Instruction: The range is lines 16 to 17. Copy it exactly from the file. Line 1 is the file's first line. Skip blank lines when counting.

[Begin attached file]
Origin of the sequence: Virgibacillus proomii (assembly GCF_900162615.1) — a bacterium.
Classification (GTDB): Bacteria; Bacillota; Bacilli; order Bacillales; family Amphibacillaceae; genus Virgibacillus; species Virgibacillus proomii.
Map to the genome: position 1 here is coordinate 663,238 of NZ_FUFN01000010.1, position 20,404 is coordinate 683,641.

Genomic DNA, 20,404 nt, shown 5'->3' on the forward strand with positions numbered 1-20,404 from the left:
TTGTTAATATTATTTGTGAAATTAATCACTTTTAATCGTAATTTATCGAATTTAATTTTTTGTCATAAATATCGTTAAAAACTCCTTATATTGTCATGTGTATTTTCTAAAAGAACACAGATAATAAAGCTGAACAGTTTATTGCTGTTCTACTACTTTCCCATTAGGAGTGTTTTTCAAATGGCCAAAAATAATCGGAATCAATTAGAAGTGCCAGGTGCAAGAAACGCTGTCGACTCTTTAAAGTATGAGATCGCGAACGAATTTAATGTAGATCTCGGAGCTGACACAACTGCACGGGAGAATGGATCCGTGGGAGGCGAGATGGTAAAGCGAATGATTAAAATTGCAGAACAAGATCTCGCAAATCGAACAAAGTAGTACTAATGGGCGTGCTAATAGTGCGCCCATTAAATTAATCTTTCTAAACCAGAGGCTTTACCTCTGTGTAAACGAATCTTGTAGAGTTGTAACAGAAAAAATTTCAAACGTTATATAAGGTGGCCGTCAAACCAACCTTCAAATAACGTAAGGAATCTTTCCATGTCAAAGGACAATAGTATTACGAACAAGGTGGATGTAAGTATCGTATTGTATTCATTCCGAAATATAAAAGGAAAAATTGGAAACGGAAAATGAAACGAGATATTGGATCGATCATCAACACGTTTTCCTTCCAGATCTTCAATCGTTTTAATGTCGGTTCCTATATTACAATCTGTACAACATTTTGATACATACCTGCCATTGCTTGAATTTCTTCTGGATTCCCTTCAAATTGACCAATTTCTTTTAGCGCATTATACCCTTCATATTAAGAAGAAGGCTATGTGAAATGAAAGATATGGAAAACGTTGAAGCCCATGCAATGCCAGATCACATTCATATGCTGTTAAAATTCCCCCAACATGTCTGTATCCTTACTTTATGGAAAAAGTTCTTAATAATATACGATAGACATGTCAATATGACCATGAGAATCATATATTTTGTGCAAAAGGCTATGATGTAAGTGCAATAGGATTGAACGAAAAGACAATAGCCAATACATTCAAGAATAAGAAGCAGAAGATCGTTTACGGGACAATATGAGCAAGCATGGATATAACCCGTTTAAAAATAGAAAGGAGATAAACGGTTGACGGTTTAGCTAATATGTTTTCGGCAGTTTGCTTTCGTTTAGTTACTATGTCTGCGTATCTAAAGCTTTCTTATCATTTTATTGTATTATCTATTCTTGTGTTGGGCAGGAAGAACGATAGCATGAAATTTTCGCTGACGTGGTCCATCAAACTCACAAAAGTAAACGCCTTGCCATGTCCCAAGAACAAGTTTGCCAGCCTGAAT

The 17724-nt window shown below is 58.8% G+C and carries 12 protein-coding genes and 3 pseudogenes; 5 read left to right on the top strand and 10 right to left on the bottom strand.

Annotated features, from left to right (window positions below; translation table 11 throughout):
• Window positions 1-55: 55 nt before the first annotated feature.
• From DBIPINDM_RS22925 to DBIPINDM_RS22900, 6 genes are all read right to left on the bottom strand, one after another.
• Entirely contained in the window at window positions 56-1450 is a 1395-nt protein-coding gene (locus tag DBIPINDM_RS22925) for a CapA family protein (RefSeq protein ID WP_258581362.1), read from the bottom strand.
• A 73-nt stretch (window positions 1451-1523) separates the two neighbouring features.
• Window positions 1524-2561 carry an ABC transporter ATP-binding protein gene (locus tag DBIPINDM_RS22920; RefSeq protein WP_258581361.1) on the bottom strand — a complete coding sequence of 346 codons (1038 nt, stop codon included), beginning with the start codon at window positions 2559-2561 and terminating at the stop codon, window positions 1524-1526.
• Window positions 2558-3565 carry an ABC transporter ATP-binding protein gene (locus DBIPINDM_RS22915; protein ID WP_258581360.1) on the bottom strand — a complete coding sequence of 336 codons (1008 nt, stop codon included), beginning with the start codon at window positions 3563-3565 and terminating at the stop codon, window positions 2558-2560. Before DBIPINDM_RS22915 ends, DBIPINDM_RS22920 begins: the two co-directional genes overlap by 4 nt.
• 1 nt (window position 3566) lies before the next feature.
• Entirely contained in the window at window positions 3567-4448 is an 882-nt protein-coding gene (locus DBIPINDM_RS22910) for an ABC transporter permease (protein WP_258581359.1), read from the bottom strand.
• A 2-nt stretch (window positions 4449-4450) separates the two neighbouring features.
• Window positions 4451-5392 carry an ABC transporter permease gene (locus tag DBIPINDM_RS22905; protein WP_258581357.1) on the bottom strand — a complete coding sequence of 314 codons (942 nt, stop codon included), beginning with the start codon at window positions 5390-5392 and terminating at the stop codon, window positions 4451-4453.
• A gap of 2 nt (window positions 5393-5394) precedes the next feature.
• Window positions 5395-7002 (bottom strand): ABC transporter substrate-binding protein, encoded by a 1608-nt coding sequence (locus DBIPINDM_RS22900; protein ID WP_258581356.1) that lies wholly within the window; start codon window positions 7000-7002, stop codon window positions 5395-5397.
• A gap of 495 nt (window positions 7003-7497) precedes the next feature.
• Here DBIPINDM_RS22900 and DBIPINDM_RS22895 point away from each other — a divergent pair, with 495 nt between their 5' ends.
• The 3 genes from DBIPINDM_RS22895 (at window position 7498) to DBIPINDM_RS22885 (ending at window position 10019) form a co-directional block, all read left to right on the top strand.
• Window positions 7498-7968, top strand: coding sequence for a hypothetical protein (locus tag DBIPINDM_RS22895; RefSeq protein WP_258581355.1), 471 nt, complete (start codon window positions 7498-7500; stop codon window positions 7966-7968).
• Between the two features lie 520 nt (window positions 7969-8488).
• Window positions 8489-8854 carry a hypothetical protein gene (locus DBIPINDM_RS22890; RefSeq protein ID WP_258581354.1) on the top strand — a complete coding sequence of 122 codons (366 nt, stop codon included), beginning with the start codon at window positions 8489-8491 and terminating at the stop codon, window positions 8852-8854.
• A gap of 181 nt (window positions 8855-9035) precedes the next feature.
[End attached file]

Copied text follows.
• A 2-nt stretch (window positions 4449-4450) separates the two neighbouring features.
• Window positions 4451-5392 carry an ABC transporter permease gene (locus tag DBIPINDM_RS22905; protein WP_258581357.1) on the bottom strand — a complete coding sequence of 314 codons (942 nt, stop codon included), beginning with the start codon at window positions 5390-5392 and terminating at the stop codon, window positions 4451-4453.